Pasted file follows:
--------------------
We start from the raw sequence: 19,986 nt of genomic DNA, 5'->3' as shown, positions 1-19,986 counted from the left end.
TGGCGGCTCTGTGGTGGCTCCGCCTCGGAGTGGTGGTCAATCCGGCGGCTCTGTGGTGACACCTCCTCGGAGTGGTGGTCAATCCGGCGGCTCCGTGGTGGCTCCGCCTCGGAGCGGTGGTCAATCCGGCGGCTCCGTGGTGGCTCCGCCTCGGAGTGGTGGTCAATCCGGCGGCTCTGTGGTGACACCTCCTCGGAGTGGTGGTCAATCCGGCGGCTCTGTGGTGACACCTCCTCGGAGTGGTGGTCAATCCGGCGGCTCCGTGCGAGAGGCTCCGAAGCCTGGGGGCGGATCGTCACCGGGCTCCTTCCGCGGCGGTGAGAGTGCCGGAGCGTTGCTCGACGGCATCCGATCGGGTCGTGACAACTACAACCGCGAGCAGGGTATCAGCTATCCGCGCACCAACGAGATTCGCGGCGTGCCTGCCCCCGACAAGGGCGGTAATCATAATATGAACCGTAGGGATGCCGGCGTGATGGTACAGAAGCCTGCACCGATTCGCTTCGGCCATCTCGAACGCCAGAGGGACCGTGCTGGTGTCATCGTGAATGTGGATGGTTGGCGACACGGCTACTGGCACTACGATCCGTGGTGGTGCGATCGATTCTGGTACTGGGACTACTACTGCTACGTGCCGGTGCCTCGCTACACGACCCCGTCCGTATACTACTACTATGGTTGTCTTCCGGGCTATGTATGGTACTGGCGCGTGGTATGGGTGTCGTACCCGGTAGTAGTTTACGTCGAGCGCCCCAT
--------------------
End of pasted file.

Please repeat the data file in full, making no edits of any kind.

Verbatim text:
We start from the raw sequence: 19,986 nt of genomic DNA, 5'->3' as shown, positions 1-19,986 counted from the left end.
TGGCGGCTCTGTGGTGGCTCCGCCTCGGAGTGGTGGTCAATCCGGCGGCTCTGTGGTGACACCTCCTCGGAGTGGTGGTCAATCCGGCGGCTCCGTGGTGGCTCCGCCTCGGAGCGGTGGTCAATCCGGCGGCTCCGTGGTGGCTCCGCCTCGGAGTGGTGGTCAATCCGGCGGCTCTGTGGTGACACCTCCTCGGAGTGGTGGTCAATCCGGCGGCTCTGTGGTGACACCTCCTCGGAGTGGTGGTCAATCCGGCGGCTCCGTGCGAGAGGCTCCGAAGCCTGGGGGCGGATCGTCACCGGGCTCCTTCCGCGGCGGTGAGAGTGCCGGAGCGTTGCTCGACGGCATCCGATCGGGTCGTGACAACTACAACCGCGAGCAGGGTATCAGCTATCCGCGCACCAACGAGATTCGCGGCGTGCCTGCCCCCGACAAGGGCGGTAATCATAATATGAACCGTAGGGATGCCGGCGTGATGGTACAGAAGCCTGCACCGATTCGCTTCGGCCATCTCGAACGCCAGAGGGACCGTGCTGGTGTCATCGTGAATGTGGATGGTTGGCGACACGGCTACTGGCACTACGATCCGTGGTGGTGCGATCGATTCTGGTACTGGGACTACTACTGCTACGTGCCGGTGCCTCGCTACACGACCCCGTCCGTATACTACTACTATGGTTGTCTTCCGGGCTATGTATGGTACTGGCGCGTGGTATGGGTGTCGTACCCGGTAGTAGTTTACGTCGAGCGCCCCAT